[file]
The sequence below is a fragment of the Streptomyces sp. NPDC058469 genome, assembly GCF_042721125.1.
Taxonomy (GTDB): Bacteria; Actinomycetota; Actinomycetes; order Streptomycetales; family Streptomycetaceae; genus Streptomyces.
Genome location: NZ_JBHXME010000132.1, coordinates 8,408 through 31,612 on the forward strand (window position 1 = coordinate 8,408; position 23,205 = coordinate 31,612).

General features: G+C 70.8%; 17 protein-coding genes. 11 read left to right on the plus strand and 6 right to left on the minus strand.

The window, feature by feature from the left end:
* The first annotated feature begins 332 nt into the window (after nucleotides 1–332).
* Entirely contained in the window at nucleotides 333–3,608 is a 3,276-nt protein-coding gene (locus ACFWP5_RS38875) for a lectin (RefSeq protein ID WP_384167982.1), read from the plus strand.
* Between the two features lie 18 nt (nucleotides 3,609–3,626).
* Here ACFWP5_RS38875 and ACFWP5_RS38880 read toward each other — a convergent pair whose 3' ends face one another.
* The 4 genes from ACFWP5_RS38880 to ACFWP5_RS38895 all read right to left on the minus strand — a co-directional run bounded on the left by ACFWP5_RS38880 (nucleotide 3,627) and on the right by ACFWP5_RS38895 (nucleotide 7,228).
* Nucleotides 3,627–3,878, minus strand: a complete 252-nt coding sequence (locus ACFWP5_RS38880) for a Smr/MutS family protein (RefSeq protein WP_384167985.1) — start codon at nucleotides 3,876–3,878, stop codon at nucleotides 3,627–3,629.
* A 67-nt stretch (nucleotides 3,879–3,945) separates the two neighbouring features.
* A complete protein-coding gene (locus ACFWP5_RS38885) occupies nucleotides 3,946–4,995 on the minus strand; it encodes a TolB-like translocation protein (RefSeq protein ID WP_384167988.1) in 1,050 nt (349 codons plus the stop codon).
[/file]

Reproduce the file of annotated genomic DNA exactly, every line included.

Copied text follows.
The sequence below is a fragment of the Streptomyces sp. NPDC058469 genome, assembly GCF_042721125.1.
Taxonomy (GTDB): Bacteria; Actinomycetota; Actinomycetes; order Streptomycetales; family Streptomycetaceae; genus Streptomyces.
Genome location: NZ_JBHXME010000132.1, coordinates 8,408 through 31,612 on the forward strand (window position 1 = coordinate 8,408; position 23,205 = coordinate 31,612).

General features: G+C 70.8%; 17 protein-coding genes. 11 read left to right on the plus strand and 6 right to left on the minus strand.

The window, feature by feature from the left end:
* The first annotated feature begins 332 nt into the window (after nucleotides 1–332).
* Entirely contained in the window at nucleotides 333–3,608 is a 3,276-nt protein-coding gene (locus ACFWP5_RS38875) for a lectin (RefSeq protein ID WP_384167982.1), read from the plus strand.
* Between the two features lie 18 nt (nucleotides 3,609–3,626).
* Here ACFWP5_RS38875 and ACFWP5_RS38880 read toward each other — a convergent pair whose 3' ends face one another.
* The 4 genes from ACFWP5_RS38880 to ACFWP5_RS38895 all read right to left on the minus strand — a co-directional run bounded on the left by ACFWP5_RS38880 (nucleotide 3,627) and on the right by ACFWP5_RS38895 (nucleotide 7,228).
* Nucleotides 3,627–3,878, minus strand: a complete 252-nt coding sequence (locus ACFWP5_RS38880) for a Smr/MutS family protein (RefSeq protein WP_384167985.1) — start codon at nucleotides 3,876–3,878, stop codon at nucleotides 3,627–3,629.
* A 67-nt stretch (nucleotides 3,879–3,945) separates the two neighbouring features.
* A complete protein-coding gene (locus ACFWP5_RS38885) occupies nucleotides 3,946–4,995 on the minus strand; it encodes a TolB-like translocation protein (RefSeq protein ID WP_384167988.1) in 1,050 nt (349 codons plus the stop codon).